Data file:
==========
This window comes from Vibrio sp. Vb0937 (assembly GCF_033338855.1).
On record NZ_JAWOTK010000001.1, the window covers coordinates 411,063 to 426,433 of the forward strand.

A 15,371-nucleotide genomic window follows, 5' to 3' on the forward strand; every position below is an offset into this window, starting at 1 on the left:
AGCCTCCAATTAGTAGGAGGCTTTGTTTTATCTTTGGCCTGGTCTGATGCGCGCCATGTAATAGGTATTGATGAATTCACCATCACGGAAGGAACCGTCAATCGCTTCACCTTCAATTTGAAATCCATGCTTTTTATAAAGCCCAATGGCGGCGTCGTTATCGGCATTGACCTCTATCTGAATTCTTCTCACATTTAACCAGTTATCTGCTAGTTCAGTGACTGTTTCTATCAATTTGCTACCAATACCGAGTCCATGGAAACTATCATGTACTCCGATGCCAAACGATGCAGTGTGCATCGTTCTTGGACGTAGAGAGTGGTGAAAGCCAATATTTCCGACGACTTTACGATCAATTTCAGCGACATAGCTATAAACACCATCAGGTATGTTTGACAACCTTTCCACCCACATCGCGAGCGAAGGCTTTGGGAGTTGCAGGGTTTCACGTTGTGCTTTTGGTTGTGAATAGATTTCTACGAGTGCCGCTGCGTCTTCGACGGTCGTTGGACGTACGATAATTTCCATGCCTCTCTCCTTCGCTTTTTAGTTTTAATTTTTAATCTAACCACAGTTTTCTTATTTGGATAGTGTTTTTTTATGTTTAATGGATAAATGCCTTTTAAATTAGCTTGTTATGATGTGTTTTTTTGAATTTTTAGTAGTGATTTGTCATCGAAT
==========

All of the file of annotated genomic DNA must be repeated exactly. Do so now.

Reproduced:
This window comes from Vibrio sp. Vb0937 (assembly GCF_033338855.1).
On record NZ_JAWOTK010000001.1, the window covers coordinates 411,063 to 426,433 of the forward strand.

A 15,371-nucleotide genomic window follows, 5' to 3' on the forward strand; every position below is an offset into this window, starting at 1 on the left:
AGCCTCCAATTAGTAGGAGGCTTTGTTTTATCTTTGGCCTGGTCTGATGCGCGCCATGTAATAGGTATTGATGAATTCACCATCACGGAAGGAACCGTCAATCGCTTCACCTTCAATTTGAAATCCATGCTTTTTATAAAGCCCAATGGCGGCGTCGTTATCGGCATTGACCTCTATCTGAATTCTTCTCACATTTAACCAGTTATCTGCTAGTTCAGTGACTGTTTCTATCAATTTGCTACCAATACCGAGTCCATGGAAACTATCATGTACTCCGATGCCAAACGATGCAGTGTGCATCGTTCTTGGACGTAGAGAGTGGTGAAAGCCAATATTTCCGACGACTTTACGATCAATTTCAGCGACATAGCTATAAACACCATCAGGTATGTTTGACAACCTTTCCACCCACATCGCGAGCGAAGGCTTTGGGAGTTGCAGGGTTTCACGTTGTGCTTTTGGTTGTGAATAGATTTCTACGAGTGCCGCTGCGTCTTCGACGGTCGTTGGACGTACGATAATTTCCATGCCTCTCTCCTTCGCTTTTTAGTTTTAATTTTTAATCTAACCACAGTTTTCTTATTTGGATAGTGTTTTTTTATGTTTAATGGATAAATGCCTTTTAAATTAGCTTGTTATGATGTGTTTTTTTGAATTTTTAGTAGTGATTTGTCATCGAAT